Abstract WP54: Early MRI Facilitates Stroke Evaluation and Decreases Length of Stay for Ischemic Stroke Patients

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Background: Imaging studies are an integral part of stroke evaluation and non-contrast head CT is the initial imaging modality. Although critical for assessing acute hemorrhage, ischemic changes may not be visible on CT for up to 24 hours. MRI brain detects ischemic changes within 20 minutes of symptom onset. It is an invaluable tool to confirm an ischemic stroke and determine its etiology. A focused workup for stroke etiology or evaluation for stroke mimics accelerates management strategies and reduces length of stay in the hospital. Early discharge facilitates early rehabilitation and better functional recovery of stroke patients. Current guidelines for management of acute stroke recommend head CT within 25 minutes of presentation. However, to date, a recommendation regarding timeline for MRI brain in stroke evaluation is lacking. Objective of this study was to investigate the correlation between time to MRI & length of hospital stay to functional outcome in stroke patients.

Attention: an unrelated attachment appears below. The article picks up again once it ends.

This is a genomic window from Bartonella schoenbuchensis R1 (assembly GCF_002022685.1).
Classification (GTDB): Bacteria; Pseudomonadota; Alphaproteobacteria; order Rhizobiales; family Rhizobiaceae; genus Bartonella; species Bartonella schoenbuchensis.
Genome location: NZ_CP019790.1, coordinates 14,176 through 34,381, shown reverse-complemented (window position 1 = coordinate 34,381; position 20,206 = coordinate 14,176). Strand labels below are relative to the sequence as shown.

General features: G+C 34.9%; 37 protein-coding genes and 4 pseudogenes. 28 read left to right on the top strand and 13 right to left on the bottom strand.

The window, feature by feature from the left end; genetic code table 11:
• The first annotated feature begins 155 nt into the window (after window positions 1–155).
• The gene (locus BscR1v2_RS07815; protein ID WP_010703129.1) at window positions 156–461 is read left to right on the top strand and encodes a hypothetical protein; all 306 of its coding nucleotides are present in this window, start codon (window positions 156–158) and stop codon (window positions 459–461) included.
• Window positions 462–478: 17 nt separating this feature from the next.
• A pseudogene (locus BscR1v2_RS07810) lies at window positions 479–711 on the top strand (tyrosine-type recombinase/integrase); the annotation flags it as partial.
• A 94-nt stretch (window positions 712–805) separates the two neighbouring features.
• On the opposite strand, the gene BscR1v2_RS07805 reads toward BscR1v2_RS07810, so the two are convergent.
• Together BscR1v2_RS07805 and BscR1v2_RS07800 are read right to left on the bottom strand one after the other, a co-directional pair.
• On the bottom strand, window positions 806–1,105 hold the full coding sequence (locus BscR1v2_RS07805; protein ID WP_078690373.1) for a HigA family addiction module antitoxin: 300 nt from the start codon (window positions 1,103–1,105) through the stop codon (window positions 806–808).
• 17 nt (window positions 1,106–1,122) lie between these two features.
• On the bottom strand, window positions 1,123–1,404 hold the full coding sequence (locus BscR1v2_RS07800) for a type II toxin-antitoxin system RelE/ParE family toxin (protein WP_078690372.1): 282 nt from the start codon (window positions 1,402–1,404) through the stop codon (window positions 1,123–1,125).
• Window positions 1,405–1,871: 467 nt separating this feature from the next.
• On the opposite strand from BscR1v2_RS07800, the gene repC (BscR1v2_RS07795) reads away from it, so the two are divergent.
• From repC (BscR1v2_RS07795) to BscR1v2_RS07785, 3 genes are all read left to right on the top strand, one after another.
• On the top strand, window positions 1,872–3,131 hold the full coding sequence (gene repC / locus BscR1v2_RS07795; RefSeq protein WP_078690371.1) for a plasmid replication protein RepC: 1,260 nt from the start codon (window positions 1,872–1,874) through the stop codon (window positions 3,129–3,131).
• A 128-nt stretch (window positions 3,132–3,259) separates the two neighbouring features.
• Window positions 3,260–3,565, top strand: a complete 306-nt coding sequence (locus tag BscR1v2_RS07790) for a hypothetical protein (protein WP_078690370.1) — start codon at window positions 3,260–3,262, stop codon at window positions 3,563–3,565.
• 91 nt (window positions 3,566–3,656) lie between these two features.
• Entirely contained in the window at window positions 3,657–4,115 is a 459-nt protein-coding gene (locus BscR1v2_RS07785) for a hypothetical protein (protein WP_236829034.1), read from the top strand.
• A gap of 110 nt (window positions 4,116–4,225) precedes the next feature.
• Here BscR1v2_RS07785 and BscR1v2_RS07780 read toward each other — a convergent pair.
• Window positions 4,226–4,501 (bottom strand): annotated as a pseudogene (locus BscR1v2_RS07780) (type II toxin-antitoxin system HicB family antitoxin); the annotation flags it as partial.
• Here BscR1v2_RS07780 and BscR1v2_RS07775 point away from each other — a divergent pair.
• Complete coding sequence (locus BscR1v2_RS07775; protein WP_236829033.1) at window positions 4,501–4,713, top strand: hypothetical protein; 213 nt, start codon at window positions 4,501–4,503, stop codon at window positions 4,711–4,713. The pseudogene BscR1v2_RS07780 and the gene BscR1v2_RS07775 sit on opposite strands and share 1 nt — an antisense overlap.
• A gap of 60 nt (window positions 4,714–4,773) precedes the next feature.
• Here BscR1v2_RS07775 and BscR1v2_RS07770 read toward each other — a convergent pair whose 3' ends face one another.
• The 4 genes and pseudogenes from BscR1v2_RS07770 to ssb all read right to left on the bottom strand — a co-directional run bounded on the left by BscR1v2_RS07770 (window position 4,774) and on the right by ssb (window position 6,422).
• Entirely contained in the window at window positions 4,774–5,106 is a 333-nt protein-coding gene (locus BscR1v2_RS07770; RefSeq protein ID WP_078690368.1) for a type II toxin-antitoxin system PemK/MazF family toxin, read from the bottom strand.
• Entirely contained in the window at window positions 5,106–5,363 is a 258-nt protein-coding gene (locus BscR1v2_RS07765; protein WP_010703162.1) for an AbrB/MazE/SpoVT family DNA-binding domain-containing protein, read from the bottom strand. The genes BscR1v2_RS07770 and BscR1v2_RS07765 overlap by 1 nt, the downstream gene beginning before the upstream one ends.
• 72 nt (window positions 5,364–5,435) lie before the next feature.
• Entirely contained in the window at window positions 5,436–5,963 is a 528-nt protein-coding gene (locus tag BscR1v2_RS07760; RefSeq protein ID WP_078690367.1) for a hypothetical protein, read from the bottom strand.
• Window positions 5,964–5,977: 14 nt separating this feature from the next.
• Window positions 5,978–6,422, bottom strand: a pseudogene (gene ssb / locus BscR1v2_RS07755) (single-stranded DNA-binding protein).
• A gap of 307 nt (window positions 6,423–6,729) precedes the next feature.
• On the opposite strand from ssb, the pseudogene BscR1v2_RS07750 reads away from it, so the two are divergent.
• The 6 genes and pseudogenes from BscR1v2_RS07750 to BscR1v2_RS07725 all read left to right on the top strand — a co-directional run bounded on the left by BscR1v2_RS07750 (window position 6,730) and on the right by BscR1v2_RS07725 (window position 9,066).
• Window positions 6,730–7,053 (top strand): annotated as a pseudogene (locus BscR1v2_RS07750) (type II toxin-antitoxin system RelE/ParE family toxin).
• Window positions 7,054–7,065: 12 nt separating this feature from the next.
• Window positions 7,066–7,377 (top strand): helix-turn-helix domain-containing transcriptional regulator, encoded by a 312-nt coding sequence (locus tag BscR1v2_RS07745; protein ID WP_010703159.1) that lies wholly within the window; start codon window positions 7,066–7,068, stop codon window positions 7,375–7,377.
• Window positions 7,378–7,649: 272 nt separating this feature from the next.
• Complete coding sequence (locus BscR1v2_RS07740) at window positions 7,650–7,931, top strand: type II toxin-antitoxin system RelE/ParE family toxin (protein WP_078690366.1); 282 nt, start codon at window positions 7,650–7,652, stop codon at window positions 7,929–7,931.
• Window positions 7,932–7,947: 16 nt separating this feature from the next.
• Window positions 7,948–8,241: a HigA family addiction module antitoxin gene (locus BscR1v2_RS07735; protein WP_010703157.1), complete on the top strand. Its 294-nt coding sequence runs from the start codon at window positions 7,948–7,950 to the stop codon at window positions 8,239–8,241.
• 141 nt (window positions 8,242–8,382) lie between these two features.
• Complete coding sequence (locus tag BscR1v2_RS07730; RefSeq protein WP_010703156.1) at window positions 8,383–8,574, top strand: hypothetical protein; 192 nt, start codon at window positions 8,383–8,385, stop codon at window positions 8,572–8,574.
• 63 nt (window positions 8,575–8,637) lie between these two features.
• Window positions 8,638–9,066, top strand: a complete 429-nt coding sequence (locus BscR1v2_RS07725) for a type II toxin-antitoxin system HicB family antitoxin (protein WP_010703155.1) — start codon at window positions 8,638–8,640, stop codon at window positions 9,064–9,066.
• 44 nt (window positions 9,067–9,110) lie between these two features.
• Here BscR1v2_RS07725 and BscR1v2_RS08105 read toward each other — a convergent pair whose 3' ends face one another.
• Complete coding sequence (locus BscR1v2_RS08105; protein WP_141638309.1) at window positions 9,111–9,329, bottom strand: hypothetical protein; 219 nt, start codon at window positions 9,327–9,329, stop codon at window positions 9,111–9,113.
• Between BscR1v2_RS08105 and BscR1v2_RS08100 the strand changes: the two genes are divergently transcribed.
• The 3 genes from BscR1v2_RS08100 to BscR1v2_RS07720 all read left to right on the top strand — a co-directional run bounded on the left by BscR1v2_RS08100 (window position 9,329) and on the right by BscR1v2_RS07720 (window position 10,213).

Methods: 648 patients (mean age 69±0.5 years; 50.4% women) admitted to Hartford Hospital (Comprehensive Stroke Center) with a focal neurological deficit in the year 2014 and got a CT head and MRI brain were enrolled in the study. Data collection was done via stroke database and retrospective chart review. Patients with any hemorrhage or age<18 years, were excluded from the study. We used Mann-Whitney U and Spearman’s correlation co-efficient to compare time from arrival to MRI and length of stay in the hospital.

Results: There was a significant effect of time from arrival to MRI on length of hospital stay (r=0.27, p<0.01). Subgroup analysis revealed a significant decrease in length of stay if MRI was done within 12 hours of admission (p<0.02) as compared to 24 hours or above (p<0.12). Based on MRI findings, 27% patients had a new diagnosis of stroke and in 24.1% patients stroke was ruled out. This change in diagnosis had a significant effect on length of stay (Z=-2.4, p<0.02).

Conclusions:Our study indicates that delay in MRI for a suspected stroke increases hospital length of stay. It suggests MRI within 12 hours of admission to be the new standard of care for stroke patients. Ongoing work will assess the correlation of timing to MRI to functional outcomes in stroke patients.

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